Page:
My twin sister, Joy, dated this guy Joel throughout high school, and he didn’t care that my parents saw him cry, throw temper tantrums and fight with her.
It wasn’t that they would fight in a crazy or threatening way.
Joel would just throw temper tantrums because his mom never told him NO, and when he wouldn’t get his way with Joy, he’d throw a fit. It was actually sort of funny.
There was one answering machine message from Joel left on our parents’ home phone that our brother saved for over a year and played for people that came over.
It started out with Joel crying with lots of tears and sniffling.
“JOY!” He screams into the machine. “IF YOU CARED ABOUT ME AT ALL–” (A sob cry/cough combination) YOU WOULD PICK UP THE PHONE! RIGHT! NOW!”
“Hello,” Joy picks up. She sounds irritated, yet also bored.
“YOU FUCKING BITCH!!!!”
Hahahaha. That message got some airtime until I’m sure my mom deleted it.
I can’t imagine what my parents must have thought about Joel. He was very smart and athletic and they knew his mom and she was actually awesome despite the fact that she let Joel do what.ever. he wanted.
But he was also hysterical.
One Saturday, Joel came over and he and Joy were fighting in the backyard. Joel was crying, Joy was UN-amused.
“I missed my old secretary’s funeral because I didn’t want to leave them,” my mom remembers.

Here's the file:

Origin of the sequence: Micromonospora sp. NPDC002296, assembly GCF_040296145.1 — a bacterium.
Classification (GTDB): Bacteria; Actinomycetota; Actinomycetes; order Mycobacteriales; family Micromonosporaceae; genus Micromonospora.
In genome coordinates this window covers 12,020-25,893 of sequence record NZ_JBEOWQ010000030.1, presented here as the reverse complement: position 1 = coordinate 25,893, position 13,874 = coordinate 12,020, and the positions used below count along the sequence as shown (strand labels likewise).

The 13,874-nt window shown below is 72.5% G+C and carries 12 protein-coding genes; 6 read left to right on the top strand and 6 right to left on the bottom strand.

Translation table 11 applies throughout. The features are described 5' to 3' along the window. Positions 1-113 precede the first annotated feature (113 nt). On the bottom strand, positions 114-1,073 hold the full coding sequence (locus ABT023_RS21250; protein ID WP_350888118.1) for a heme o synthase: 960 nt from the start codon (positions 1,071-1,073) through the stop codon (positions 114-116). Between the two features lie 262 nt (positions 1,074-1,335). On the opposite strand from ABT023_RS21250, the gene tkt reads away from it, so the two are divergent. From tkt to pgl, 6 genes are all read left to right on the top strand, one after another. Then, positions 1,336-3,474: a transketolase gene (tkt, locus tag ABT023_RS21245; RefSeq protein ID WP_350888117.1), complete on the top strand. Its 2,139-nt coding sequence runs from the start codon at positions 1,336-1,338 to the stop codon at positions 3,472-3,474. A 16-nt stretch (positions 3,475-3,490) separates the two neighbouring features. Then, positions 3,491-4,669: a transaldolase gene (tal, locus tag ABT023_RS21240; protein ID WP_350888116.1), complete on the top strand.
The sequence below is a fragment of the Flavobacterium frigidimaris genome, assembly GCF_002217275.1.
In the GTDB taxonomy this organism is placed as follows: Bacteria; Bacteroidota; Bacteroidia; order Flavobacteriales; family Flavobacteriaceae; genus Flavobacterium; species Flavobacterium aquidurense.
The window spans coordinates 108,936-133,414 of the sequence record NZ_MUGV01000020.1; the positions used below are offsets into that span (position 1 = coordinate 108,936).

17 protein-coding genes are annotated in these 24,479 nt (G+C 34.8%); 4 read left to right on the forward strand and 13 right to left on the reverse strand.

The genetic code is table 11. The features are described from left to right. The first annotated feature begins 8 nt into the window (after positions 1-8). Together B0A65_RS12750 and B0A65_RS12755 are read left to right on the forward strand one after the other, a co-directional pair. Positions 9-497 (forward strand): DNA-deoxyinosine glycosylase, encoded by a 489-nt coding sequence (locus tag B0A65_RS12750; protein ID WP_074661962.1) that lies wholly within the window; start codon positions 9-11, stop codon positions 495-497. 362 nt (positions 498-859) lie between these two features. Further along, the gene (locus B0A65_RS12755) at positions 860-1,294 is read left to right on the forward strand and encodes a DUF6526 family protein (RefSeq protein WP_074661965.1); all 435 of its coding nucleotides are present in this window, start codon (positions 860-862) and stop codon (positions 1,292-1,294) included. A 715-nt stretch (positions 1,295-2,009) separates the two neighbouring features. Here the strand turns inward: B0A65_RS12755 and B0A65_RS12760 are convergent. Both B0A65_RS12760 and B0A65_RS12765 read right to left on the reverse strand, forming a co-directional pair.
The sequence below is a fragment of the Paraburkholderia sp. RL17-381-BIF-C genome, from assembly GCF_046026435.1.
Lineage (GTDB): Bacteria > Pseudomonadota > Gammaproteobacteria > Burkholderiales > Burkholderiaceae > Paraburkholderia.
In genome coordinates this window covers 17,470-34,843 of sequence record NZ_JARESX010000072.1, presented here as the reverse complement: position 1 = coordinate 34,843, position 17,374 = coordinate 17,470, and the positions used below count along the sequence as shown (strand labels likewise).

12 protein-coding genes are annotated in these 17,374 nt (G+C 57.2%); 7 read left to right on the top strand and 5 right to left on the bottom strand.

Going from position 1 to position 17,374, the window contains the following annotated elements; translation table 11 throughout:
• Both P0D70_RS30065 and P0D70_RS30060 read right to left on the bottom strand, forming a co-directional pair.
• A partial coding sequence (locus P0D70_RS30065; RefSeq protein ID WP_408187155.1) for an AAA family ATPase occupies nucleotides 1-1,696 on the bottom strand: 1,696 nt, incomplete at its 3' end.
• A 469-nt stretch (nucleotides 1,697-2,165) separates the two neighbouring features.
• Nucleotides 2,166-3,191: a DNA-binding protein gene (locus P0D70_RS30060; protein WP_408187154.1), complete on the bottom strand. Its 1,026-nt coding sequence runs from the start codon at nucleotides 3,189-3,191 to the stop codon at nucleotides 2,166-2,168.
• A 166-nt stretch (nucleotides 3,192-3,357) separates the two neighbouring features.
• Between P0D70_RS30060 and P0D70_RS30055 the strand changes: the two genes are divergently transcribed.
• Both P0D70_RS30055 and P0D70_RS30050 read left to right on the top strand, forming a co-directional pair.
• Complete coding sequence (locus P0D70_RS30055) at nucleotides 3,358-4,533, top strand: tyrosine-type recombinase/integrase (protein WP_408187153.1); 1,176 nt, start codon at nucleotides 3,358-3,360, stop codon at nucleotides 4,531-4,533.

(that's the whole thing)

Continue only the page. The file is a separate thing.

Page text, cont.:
She kept peering outside the back windows to make sure they were allright. It was that moment when Joel got so frustrated with Joy that he decided to do the most rational thing ever: He ripped his shirt down the middle, like Superman. It took a full 30 seconds.
It made sense, because Joy had bought him that shirt from the Goodwill. Joel was sure ruining it would make her angry.
“JOEL JUST RIPPED HIS SHIRT OFF!” my mom said. But she didn’t go outside.
Joy said later that her response to the T-shirt ripping was, “Really, Joel? Does that make you feel better? Now you’re half naked.”
I guess it’s pretty ridiculous that all this behavior was done period, but I think it was even crazier that a lot of it was done in front of our parents.
I didn’t understand it; I remember wanting my high school boyfriend’s parents to like me at all times.
Joel took another route.
“MY DAD IS GOING TO WAKE UP, AND IF HE SEES YOU OUTSIDE HE’S GOING TO YELL!” Joy whispered angrily to Joel through the front door window one school night. “I’M NOT OPENING THE DOOR!”
No joke, Joel had come over wearing pajama pants and a bathrobe. He was mad that Joy had hung up on him. He HATED when Joy hung up on him and couldn’t handle it.
Dad never got out of bed, which was good for Joel.
Another time, he freaked out at the family dinner table.
See, Joy and I sometimes all the time get into giggling fits where we both get tickled by the same thing, whether it’s someone’s tone or just how they say something. It’s usually not even funny.
When this happens, our friends roll their eyes and let us finish laughing while they take another bite of spaghetti or another sip of iced tea and resume conversation when we can breathe again.
Joel, of course, hated when we would get into giggling fits because he always thought we were laughing at him.
He was over for dinner one night, and we got into a giggling fit. He looked at Joy and got mad and then – in front of our parents – threw his fork down and got up from the table and left without saying bye to anyone.
This, of course, led us to actually start laughing at him, but he was halfway down the block by then. (In his mom’s minivan.)